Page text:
While the second act was going on, the other performers had started prepping for their next act. Large white sheets of paper were taped onto the wooden floor of the bridge to form a circle. The circle was cut into four quarters by two lengths of ropes running vertically and horizontally. The four clay bowls used in the first act to serve noon tueth now held charcoal pieces and were placed between the paper sheets.
Four performers in white sheaths – I later came to know the fabric symbolised funeral shrouds – and taped mouths stepped inside the circle and harnessed themselves into the end loops of the ropes. They then moved like hands of a clock, using the charcoal to write, draw, mix, improvise on the white sheets of paper.
The clock act went on for quite a while. Pedestrians with cycles navigated in between to cross the bridge. Pedestrians with shopping bags moved gingerly by the railings. Many gathered around to watch; the theatricality of this act had made them pause.
The four performers then bunched up all the sheets of paper that were now covered in charcoal, moved into the centre to form a tight cluster, held up the charcoaled paper bunch, and moved toward the railing to throw the bunch down the river flowing under the bridge.
The performance ended with this act.
I was watching them again from a distance and I heard somebody telling the performers that they should take a group photo. They all gathered together, facing the sun setting in the west. Their audience moved away in different directions to become tourists and pedestrians.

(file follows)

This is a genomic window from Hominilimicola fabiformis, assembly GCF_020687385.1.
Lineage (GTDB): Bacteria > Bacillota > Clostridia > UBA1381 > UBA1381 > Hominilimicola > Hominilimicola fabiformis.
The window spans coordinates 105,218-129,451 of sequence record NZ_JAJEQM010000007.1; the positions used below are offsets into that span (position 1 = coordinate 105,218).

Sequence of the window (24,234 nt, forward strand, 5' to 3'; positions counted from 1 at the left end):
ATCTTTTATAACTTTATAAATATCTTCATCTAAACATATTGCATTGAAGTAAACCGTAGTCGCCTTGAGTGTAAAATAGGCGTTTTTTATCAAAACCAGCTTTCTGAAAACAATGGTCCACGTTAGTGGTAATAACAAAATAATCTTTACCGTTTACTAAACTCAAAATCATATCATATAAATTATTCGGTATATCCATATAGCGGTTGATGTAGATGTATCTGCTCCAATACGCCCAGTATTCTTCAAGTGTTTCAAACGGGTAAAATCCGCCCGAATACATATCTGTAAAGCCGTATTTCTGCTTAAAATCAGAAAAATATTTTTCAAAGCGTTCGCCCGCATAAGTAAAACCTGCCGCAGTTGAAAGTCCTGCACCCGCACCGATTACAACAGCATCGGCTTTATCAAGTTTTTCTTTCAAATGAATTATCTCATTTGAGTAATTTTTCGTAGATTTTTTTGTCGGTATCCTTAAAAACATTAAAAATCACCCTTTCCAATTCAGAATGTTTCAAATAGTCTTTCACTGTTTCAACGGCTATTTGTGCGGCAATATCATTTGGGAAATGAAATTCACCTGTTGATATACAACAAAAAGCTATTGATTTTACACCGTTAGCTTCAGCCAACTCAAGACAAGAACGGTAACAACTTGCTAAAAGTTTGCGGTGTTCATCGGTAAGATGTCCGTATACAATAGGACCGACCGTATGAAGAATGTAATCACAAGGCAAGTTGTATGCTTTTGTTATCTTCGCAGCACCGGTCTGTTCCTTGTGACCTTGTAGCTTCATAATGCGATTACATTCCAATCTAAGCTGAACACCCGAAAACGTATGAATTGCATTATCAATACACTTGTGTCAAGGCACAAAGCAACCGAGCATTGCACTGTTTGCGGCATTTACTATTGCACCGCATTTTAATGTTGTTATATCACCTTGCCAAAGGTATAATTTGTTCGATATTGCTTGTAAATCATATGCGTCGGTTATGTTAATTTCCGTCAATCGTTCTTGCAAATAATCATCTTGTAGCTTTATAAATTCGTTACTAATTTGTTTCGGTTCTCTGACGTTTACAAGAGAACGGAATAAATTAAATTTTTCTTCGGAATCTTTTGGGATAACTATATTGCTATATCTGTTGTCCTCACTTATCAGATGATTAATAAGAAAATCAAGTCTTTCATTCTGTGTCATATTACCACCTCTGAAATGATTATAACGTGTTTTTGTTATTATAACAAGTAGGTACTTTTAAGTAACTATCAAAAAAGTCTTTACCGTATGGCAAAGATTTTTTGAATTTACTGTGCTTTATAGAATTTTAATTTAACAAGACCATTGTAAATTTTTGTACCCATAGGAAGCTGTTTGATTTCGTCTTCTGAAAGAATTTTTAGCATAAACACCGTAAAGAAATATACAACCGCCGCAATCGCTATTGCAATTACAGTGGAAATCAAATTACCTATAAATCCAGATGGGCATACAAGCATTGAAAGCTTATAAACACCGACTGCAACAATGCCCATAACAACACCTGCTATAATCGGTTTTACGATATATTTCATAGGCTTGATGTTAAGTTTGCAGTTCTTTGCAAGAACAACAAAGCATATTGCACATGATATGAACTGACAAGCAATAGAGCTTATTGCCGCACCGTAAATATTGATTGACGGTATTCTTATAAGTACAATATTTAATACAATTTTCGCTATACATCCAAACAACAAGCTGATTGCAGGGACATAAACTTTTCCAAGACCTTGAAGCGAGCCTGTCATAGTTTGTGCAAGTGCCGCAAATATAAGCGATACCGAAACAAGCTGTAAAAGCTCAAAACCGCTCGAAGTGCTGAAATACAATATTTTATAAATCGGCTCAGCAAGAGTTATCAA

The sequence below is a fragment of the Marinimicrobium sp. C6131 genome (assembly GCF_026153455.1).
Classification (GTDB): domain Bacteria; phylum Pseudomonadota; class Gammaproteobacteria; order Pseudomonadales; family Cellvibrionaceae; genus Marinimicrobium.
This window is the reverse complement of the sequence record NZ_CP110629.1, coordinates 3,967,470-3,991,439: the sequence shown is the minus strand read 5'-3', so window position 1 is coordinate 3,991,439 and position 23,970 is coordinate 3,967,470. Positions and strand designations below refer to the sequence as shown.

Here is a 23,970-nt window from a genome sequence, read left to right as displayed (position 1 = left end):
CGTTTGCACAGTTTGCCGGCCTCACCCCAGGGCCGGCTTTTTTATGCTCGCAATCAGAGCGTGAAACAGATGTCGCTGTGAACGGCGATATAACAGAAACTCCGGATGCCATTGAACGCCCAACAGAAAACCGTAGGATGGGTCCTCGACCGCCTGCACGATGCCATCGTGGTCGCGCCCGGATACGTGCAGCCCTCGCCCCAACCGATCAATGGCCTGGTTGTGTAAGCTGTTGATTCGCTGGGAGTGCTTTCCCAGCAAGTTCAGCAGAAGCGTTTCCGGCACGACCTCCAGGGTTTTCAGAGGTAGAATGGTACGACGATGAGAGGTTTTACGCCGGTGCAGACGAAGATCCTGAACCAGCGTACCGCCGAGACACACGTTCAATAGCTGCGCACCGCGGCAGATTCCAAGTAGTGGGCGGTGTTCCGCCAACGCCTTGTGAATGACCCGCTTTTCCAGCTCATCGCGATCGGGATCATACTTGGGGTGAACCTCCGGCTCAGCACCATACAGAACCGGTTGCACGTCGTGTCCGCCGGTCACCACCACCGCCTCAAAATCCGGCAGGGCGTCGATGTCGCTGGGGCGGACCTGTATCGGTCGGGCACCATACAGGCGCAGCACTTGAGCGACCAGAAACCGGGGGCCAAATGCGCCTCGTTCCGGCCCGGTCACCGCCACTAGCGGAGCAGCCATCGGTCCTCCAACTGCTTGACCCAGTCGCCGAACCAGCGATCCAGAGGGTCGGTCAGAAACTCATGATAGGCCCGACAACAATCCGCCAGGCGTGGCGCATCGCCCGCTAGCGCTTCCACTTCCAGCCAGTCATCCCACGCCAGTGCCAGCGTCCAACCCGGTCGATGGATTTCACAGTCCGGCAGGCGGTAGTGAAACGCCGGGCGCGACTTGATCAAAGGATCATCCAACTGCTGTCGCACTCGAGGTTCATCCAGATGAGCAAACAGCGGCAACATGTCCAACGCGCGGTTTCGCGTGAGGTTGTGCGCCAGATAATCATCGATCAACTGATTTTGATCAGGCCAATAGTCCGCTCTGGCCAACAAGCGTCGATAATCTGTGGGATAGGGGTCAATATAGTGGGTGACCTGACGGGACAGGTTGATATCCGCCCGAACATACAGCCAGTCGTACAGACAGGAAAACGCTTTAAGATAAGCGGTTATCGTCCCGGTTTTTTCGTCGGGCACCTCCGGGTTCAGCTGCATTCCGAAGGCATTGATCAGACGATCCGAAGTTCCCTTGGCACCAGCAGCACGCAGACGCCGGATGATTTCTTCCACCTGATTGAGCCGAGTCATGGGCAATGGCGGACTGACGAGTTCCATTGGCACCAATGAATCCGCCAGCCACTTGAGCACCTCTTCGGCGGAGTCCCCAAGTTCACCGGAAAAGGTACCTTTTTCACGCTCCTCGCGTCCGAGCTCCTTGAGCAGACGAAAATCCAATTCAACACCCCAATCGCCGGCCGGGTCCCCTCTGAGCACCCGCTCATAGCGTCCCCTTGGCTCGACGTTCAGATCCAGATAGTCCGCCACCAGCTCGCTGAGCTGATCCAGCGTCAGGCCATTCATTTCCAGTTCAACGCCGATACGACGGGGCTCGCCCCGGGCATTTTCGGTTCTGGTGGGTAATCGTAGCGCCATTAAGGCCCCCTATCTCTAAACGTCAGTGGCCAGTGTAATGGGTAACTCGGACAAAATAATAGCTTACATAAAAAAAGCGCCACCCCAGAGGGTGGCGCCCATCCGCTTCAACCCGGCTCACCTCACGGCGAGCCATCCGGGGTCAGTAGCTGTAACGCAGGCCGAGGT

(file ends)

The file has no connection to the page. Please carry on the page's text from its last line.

To understand Noon Tueth as a metaphor used in the title of the performance, I, of course, must figure what is noon tueth. To whatever extent I am capable of as a person who comes from a non-milk tea drinking culture.
- I am told that noon tueth is the tea decoction that is brewed before one put milk and transforms it into the famous noon chai
- I am told it is a poor person’s tea. Meaning it is of the periphery, unlike doodhe chai that sits robustly in the elite centre
- I am told it is good for cold and headache
- I am told it is a phrase used as a slang in Kashmiri and can be loosely translated as ‘made a fool of’
- I am told nobody really serves noon tueth to guests because it would be considered disrespectful, thoughtless, boorish …
After going through what I have been told, I thought:
To hold a samovar of hot noon tueth on Zero Bridge and kindling a performance in public that starts by offering bowls of this tea is an enormous idea.
The idea beats quite near the heart of the crucial phrase found in the description of this performance – where bodies test their local ways to be in action.